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PLoS One. 2010; 5(9): e13048.
Published online 2010 September 27. doi:  10.1371/journal.pone.0013048
PMCID: PMC2946401

A Common Variant in the Telomerase RNA Component Is Associated with Short Telomere Length

Amanda Ewart Toland, Editor



Telomeres shorten as cells divide. This shortening is compensated by the enzyme telomerase. We evaluated the effect of common variants in the telomerase RNA component (TERC) gene on telomere length (TL) in the population-based Health Aging and Body Composition (Health ABC) Study and in two replication samples (the TwinsUK Study and the Amish Family Osteoporosis Study, AFOS).


Five variants were identified in the TERC region by sequence analysis and only one SNP was common (rs2293607, G/A). The frequency of the G allele was 0.26 and 0.07 in white and black, respectively. Testing for association between TL and rs2293607 was performed using linear regression models or variance component analysis conditioning on relatedness among subjects.


The adjusted mean TL was significantly shorter in 665 white carriers of the G allele compared to 887 non-carriers from the Health ABC Study (4.69±0.05 kbp vs. 4.86±0.04 kbp, measured by quantitative PCR, p = 0.005). This association was replicated in another white sample from the TwinsUK Study (6.90±0.03 kbp in 301 carriers compared to 7.06±0.03 kbp in 395 non-carriers, measured by Southern blots, p = 0.009). A similar pattern of association was observed in whites from the family-based AFOS and blacks from the Health ABC cohort, although not statistically significant, possibly due to the lower allele frequency in these populations. Combined analysis using 2,953 white subjects from 3 studies showed a significant association between TL and rs2293607 (β = −0.19±0.04 kbp, p = 0.001).


Our study shows a significant association between a common variant in TERC and TL in humans, suggesting that TERC may play a role in telomere homeostasis.


Telomerase is a ribonucleoprotein polymerase that maintains telomere ends by addition of the telomere DNA repeat TTAGGG in humans. The core enzyme consists of a protein component with reverse transcriptase activity (TERT), and an RNA component (TERC) located on chromosome 3q26.2 that provides the template for the telomere repeat. Several lines of evidence in experimental and epidemiological research suggest that the human telomerase RNA component is involved in telomere homeostasis [1], [2], [3]. The wild-type telomerase RNA is assembled with small nucleolar RNAs (snoRNA), small Cajalbody RNA (scaRNA) proteins, the putative CAB box binding protein and telomerase reverse transcriptase to form a functional telomerase complex that will later be recruited to the chromosome ends and maintain telomere length [4].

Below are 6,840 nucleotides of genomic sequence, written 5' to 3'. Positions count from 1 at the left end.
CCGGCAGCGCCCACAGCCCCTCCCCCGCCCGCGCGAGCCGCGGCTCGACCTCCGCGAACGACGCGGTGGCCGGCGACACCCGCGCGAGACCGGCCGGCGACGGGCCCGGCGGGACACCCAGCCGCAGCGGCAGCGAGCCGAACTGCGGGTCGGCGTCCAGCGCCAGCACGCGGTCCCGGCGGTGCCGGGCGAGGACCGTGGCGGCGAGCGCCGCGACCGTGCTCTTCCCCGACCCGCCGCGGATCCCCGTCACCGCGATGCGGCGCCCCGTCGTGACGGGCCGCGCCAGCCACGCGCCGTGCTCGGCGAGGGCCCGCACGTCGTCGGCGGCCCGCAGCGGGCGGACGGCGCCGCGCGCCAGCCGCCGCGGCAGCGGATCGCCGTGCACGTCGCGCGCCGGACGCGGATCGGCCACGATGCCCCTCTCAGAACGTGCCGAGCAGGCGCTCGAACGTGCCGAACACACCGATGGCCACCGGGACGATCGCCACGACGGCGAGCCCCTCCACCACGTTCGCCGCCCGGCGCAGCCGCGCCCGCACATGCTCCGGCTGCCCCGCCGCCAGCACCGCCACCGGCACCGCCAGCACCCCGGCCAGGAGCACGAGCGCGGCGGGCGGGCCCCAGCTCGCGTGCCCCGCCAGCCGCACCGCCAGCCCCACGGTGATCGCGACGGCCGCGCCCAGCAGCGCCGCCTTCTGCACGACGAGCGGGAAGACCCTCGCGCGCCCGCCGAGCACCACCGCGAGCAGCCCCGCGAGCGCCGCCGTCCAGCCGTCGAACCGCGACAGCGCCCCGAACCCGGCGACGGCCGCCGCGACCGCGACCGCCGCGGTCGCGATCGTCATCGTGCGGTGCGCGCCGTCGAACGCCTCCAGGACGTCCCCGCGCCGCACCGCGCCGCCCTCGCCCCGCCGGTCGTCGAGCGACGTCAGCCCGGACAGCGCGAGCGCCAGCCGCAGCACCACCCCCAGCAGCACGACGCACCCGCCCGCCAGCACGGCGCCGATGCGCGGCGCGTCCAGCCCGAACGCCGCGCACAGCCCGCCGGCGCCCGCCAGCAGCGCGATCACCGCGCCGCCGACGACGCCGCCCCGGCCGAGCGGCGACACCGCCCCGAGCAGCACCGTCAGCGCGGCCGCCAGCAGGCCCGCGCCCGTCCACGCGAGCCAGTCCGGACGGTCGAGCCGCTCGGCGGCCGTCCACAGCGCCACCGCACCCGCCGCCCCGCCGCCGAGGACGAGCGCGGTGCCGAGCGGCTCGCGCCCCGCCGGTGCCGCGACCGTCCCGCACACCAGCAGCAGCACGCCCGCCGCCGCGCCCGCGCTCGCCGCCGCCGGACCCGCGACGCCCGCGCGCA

TERC is a small gene, 451 basepairs (bp) long, that is highly expressed in the germline and in tumor cell lines, in which there is high telomerase activity, and at lower levels in tissues such as kidney, prostate, and liver in which there is little detectable telomerase activity. Mutations in TERC result in a reduction of telomerase activity leading to premature telomere shortening and have been linked to the autosomal dominant form of dyskeratosis congenita and aplastic anemia [5], [6]. Goldman et al. have observed that individuals haploinsufficient for TERC have very short telomeres [7]. They found that when TERC activity is limiting, this leads to the accelerated shortening of telomeres. The limited amount of active telomerase in individuals with TERC RNA haploinsufficiency may not be able to maintain the minimal critical telomere length in cells with already short telomeres. A recent study reported that a common haplotype in the other telomerase component, TERT, is associated with longer telomere length in centenarians [8].

Following previous studies of rare mutations in TERC, this study aimed at investigating whether common polymorphisms in or around the TERC gene region may play a role in the regulation of telomere length (TL) in normal populations.

Materials and Methods

Study populations

Three independent samples were used to investigate the association between common variants in or around TERC and TL. The first population is a biracial cohort (41% black and 59% white) from the Health, Aging, and Body Composition (Health ABC) Study. As we observed a significant association in the white samples only, we sought to replicate our initial findings in another outbred white population from the TwinsUK Study and a white founder population from the Amish Family Osteoporosis Study (AFOS).